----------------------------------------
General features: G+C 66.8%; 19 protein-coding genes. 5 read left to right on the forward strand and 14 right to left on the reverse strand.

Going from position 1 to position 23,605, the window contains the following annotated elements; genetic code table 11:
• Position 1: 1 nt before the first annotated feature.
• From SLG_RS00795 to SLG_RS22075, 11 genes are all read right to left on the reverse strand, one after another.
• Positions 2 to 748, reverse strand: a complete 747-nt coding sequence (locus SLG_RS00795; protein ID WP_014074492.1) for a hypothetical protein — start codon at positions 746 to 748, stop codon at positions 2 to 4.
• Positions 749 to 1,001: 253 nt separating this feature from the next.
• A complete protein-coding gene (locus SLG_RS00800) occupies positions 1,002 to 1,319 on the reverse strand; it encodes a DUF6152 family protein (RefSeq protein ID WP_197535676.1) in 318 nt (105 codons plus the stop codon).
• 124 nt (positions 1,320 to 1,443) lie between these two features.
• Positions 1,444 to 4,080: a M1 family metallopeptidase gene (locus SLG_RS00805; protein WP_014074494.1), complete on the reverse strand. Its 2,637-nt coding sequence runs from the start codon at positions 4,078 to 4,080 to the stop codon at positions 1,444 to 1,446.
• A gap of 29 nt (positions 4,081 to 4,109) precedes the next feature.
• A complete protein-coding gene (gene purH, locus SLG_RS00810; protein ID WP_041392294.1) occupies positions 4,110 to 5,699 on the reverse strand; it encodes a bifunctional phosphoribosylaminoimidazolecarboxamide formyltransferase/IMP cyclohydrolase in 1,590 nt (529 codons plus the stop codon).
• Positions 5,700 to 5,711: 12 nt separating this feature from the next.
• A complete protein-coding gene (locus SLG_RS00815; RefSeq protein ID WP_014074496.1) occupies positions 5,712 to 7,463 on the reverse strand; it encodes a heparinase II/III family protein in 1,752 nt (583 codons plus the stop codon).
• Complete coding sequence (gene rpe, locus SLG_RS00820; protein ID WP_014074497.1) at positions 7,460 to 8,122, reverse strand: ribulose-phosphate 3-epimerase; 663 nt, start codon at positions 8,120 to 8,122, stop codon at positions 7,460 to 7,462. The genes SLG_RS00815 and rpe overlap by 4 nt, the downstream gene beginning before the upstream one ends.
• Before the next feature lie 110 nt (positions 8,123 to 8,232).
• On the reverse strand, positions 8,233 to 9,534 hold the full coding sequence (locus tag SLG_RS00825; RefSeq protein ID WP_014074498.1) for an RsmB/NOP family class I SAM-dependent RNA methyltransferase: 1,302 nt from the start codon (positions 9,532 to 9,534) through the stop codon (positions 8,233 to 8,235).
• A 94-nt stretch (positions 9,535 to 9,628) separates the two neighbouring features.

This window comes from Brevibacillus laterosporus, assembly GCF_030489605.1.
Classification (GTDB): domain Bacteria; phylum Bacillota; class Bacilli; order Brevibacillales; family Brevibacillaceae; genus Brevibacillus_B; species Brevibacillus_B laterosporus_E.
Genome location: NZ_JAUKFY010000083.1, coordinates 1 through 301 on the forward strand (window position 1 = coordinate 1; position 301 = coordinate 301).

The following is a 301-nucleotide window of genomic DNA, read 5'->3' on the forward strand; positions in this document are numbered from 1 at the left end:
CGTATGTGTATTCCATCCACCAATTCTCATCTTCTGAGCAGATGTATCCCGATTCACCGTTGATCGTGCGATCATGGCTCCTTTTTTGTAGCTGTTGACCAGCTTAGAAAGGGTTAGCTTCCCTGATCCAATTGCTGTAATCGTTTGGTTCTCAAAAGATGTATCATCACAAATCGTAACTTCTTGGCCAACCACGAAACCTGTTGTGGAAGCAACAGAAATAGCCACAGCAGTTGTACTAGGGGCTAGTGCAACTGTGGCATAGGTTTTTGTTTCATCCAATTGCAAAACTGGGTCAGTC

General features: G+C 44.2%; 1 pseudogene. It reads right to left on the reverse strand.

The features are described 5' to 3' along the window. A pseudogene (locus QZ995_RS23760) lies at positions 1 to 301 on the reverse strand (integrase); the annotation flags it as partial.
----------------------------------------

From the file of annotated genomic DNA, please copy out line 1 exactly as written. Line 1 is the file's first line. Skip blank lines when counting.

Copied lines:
General features: G+C 66.8%; 19 protein-coding genes. 5 read left to right on the forward strand and 14 right to left on the reverse strand.